Transporting 169 years of history

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In 1982, it was announced that The Old Vic was to be put up for sale. It was down to two bidders: one was a highly respected musical theatre figure and the other was an American-Canadian theatrical impresario and philanthropist. Following sealed bids, it was Ed Mirvish who came to buy the theatre – outbidding his competitor by just £5,000.

The Royal Victoria Hall Foundation had to leave the theatre after 102 years, leaving behind a small, itemised list of goods:

  • 4 chairs
  • 1 kettle
  • Gestetner duplicator and cabinet
  • Safe
  • 1 manual typewriter
  • Several packets of Old Vic greeting cards

Everything else had to go – including the remainder of the theatre’s vast archive and it was down to just two people to see that it made it to the Bristol Theatre Museum safely. This is Carol’s Old Vic story:

‘I have many memories of The Old Vic, having worked for the Royal Victoria Hall Foundation (its owners from 1891 – 1982), for 40 years, but one of my favourites is 29 September 1987 when our former Chair Tom Vaughan and I hired a van and took the remainder of The Old Vic archives to the University of Bristol Theatre Museum.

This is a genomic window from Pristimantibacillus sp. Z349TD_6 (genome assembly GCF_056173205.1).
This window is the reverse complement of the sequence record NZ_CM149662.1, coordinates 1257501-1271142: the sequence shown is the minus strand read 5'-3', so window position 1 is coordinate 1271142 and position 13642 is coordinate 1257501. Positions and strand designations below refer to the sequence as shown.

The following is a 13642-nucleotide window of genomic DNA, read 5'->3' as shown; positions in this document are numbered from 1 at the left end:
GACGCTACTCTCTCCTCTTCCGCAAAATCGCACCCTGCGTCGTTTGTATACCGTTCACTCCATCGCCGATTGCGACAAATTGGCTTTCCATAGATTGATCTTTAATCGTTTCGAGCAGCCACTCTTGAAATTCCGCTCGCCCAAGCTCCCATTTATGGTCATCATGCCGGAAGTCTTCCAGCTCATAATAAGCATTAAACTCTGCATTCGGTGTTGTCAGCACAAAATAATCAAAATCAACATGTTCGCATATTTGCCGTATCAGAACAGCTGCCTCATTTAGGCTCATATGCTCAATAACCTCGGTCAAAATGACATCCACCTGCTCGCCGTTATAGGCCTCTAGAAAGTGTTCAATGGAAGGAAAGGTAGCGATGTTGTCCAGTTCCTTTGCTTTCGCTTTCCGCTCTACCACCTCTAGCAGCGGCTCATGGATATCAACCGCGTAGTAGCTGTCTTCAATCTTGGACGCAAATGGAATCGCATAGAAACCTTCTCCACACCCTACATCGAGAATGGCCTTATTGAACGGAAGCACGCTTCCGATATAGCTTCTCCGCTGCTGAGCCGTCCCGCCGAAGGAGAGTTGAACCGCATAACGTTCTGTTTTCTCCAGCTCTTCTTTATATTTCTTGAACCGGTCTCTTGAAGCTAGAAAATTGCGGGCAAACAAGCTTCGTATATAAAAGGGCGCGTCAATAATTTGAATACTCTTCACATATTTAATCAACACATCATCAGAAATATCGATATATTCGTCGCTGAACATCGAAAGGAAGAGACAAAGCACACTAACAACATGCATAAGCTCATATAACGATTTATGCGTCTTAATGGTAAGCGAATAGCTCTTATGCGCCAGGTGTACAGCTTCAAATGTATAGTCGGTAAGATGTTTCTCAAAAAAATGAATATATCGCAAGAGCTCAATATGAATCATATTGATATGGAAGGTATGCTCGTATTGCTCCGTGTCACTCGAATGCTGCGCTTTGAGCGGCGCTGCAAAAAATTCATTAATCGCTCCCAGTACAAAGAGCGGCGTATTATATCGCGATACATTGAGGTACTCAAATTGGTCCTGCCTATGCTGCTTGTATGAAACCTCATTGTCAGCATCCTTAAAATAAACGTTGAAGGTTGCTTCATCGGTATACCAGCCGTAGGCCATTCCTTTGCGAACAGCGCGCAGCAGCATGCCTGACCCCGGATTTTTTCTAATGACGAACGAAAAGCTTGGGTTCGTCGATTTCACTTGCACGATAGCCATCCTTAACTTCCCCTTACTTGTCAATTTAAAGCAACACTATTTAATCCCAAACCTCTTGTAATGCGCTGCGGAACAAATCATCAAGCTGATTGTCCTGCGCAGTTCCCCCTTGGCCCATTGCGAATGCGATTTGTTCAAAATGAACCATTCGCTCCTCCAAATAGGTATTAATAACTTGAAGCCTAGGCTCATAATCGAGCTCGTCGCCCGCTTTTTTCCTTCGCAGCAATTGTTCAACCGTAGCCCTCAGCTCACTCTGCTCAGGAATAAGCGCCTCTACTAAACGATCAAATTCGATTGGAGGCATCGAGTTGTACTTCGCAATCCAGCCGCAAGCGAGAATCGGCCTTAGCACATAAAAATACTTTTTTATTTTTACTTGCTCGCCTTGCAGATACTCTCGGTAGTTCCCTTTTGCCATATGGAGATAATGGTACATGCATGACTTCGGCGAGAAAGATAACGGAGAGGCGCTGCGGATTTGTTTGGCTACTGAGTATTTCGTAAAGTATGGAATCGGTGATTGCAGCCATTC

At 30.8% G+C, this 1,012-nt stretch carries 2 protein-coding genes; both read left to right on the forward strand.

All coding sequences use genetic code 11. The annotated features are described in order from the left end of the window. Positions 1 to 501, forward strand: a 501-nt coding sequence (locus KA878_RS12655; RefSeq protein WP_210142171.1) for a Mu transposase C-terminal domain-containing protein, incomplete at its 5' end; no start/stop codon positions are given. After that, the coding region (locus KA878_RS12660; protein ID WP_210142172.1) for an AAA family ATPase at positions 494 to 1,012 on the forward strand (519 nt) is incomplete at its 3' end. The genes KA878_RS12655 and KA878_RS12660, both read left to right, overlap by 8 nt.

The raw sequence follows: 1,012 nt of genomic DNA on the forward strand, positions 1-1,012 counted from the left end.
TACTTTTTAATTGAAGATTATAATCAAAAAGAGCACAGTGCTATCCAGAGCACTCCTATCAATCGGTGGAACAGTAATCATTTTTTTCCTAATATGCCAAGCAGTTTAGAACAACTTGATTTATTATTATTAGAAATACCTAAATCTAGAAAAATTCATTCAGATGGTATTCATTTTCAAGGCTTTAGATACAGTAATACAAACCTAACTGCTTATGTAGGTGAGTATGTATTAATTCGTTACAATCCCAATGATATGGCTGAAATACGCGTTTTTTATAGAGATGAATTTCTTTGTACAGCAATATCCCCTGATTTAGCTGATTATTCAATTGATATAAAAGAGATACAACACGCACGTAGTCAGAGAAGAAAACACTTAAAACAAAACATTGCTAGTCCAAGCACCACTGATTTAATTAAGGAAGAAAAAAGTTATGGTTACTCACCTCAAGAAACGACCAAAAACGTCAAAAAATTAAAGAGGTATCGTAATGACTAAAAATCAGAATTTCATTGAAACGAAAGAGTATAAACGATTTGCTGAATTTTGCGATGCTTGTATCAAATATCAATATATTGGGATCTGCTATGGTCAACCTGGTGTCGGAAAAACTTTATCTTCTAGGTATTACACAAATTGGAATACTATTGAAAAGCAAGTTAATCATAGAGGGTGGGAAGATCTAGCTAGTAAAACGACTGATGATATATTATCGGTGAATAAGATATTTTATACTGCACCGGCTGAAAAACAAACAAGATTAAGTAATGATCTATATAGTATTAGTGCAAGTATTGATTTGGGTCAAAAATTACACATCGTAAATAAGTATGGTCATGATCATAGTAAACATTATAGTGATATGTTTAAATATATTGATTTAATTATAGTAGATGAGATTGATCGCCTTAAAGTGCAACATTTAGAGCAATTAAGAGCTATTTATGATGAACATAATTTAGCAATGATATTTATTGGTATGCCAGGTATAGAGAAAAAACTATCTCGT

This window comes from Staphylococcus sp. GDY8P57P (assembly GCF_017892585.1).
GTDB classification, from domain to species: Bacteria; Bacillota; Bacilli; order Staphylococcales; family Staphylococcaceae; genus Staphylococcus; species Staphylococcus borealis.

The theatre had been sold to Ed Mirvish in 1982 and, as with any property sale, we had to vacate the building; a difficult proposition with few staff and me being heavily pregnant! Bristol Old Vic came to the rescue and sent a van to take filing cabinets and cupboards full of invaluable Old Vic archive material for safe keeping to the Theatre Museum at Bristol. The Theatre Collection at Bristol at the time was a fairly small enterprise with two staff. However, it became clear to Tom and I that they took great care of the archives and, after taking professional advice, it was decided that the remainder of The Old Vic archives, which had been temporarily stored at the V&A and at Queen Mary College, would be taken to Bristol so that the archives could be kept together.

As ever in theatre, funds were short and so Tom and I hired a van (he drove I am pleased to say!) and collected the boxes from the London locations and took them to Bristol – the photo shows us happy with our achievement at the end of the day.

Sadly Tom died in 1994, and I would love him to have seen how the University of Bristol Theatre Museum has flourished and grown and how well The Old Vic archive is kept and used by researchers. The current owners of The Old Vic also deposit their archives at the Museum so that there is continuity, and our current Chair Valerie Colgan is as passionate as I am about their preservation.

The Museum has recently been awarded Archive Service Accreditation in addition to its Museum status.’

Do you have an Old Vic story to share in the countdown to our bicentenary? We’d love to hear from you.

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